A Complete MEAL (paragraph)
What is the Writer’s Lunchbox
Writing well is one of the most difficult and
rewarding skills that you can acquire.
It will open doors, create opportunities, and
allow you to give voice to your ideas and
opinions, reaching out to a wider audience of
The Writer’s Lunchbox will provide you with
the necessary “nutrition” to write clear,
For Healthy Writing:
The EMPOWER approach should help you
to write better, more persuasive papers for any
class. It is an acronym of the steps you need
to create a complete well-written paper.
For Healthy Writing:
Step 1: Evaluate – What is this assignment
asking me to do? How many parts will my paper
need to have? Circle action words and underline
key words that tell you what to write about.
Step 2: Make a Plan – What kind of organization
am I going to use? Choices include: graphic
organizers, outlines, lists, diagrams, etc.
Step 3: Organize – Put my plan (graphic
organizer, outline, list, or diagram) into action.
Reread the assignment and make sure I’ve
answered each part of the question.
For Healthy Writing:
Step 4: Work – Write your thesis statement
and topic sentences. Follow the MEAL
paragraph format to write your body
Step 5: Edit – Use the rubric to evaluate your
paper. Get feedback from a friend, teacher or
Step 6: Rework – Make changes to your
paper and rewrite if necessary.
The Main MEAL
Body paragraphs of any
composition should be
written using the MEAL
paragraph format. This
format will help you to
write and think in an
organized manner. All
requires both ample
M – Main Idea / Make a Claim
The main idea is the paragraph’s central
thrust. Often the main idea appears in the
paragraph’s first sentence, where it is sometimes
called the “topic sentence.” This is where you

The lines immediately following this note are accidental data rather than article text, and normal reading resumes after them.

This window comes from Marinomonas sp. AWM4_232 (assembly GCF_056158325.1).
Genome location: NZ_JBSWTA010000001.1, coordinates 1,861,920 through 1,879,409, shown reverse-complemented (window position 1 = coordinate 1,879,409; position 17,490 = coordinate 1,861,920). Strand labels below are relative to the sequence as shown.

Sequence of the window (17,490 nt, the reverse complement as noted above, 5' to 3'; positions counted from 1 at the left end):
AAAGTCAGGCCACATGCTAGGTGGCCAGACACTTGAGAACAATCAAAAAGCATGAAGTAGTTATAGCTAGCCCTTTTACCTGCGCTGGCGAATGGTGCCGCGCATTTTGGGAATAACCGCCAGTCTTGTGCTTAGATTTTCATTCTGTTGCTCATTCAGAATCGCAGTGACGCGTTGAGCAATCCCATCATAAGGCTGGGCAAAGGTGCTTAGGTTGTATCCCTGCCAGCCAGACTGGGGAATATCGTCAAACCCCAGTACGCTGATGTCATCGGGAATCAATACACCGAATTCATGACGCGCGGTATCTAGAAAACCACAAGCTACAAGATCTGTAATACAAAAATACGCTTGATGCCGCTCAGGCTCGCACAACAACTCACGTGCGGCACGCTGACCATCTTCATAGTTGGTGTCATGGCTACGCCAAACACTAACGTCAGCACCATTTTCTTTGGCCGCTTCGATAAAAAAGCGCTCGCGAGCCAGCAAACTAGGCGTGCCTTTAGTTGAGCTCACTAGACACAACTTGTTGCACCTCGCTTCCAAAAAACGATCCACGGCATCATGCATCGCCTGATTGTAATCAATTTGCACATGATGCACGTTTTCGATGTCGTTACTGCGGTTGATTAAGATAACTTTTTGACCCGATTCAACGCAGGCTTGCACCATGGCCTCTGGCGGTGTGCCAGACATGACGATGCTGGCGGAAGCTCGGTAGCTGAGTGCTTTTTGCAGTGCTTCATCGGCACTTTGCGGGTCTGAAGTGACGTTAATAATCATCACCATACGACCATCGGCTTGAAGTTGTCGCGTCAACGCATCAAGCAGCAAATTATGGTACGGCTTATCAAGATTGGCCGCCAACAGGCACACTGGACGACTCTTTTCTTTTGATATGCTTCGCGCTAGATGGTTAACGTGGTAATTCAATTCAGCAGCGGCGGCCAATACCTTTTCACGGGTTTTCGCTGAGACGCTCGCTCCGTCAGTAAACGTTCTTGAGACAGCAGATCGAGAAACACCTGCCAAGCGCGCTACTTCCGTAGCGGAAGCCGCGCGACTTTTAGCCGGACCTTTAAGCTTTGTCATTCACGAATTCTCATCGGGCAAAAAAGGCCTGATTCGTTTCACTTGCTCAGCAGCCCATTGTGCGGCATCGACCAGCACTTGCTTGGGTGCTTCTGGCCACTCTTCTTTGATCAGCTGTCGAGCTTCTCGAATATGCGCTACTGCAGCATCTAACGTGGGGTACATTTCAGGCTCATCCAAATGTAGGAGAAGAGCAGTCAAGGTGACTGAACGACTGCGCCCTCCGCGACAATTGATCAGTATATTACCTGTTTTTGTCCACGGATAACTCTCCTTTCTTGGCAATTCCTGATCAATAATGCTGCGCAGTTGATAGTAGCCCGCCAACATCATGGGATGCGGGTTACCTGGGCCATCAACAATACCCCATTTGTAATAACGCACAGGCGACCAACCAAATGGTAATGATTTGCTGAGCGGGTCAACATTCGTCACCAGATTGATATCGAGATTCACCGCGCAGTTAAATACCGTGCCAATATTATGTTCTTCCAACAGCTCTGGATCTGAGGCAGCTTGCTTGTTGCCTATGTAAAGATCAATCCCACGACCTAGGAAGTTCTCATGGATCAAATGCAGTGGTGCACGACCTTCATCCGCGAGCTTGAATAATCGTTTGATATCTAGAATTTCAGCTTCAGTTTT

make the claim you will defend in this paragraph!
Your reader should come away from each
paragraph with a clear understanding of its
main idea. He or she shouldn’t have to stop and
reread the paragraph, trying to figure out what it’s
A paragraph should usually focus on a single
idea—paragraphs are, after all, the bite sized
chunks into which you break your argument so
Evidence is the first part of your paragraphs main
Your evidence could be:
information from journal articles you’ve found in the
data from research or interviews you’ve conducted
a quotation or paraphrase from a work of literature
a chain of logical reasoning you have developed, OR
an anecdote or personal experience
Evidence shouldn’t be plopped down in a
paragraph and left to “speak for itself.” If you
leave your evidence unexplained, your reader
may interpret it differently than you intended,
and if that happens, your main idea doesn’t
get the support it needs.
Your paragraph should carefully analyze the
evidence it provides; it should, in other words,
explain exactly how the evidence you’ve cited proves
what you think it proves.
Do NOT simply restate or summarize the
L– Link to Thesis
A paragraph’s link back to the larger claim is
often implicit—it can be awkward to wrap up a
paragraph with a really heavyhanded, obvious
link (“This idea is important to my claim because
of X, Y, and Z”).
Nevertheless your reader should get a good
sense of how your paragraph fits into the larger
scheme of your paper’s argument. He or she
shouldn’t finish reading the paragraph and think,
“Why did the writer put this paragraph in this paper? I
don’t see how this idea is relevant !”
An effective paragraph will clarify its own place in
the essay’s (or section’s) larger claim.
Sample MEAL Paragraph
Ethnocentrism played a major role in the forced migration
experiences of Native Americans (main idea ). Many of the European
settlers who came to North America believed in the superiority of
their cultures. Thus, when they encountered Native Americans,
they labeled them and their cultures as inferior. For instance,
Thomas Jefferson wrote a letter to Andrew Jackson saying “the
government…must advise the Indians to sell their “useless” forests
and become farmers” (Takaki 84). (evidence from text with in-text
citation) By calling the Native American forests "useless" Jefferson
clearly shows that he thinks the Native American way of using land
is wasteful and primitive compared to the English way of farming.
(analysis) This policy of inducing Native Americans to become
farmers was considered a helpful gesture by the government, but
in fact was jarring to Native Americans. Some Native Americans
did voluntarily sell their lands. However, many others were forced
into doing so. Thus, the result of this ethnocentric process left most
Native Americans without land and in poverty. (link back to thesis)
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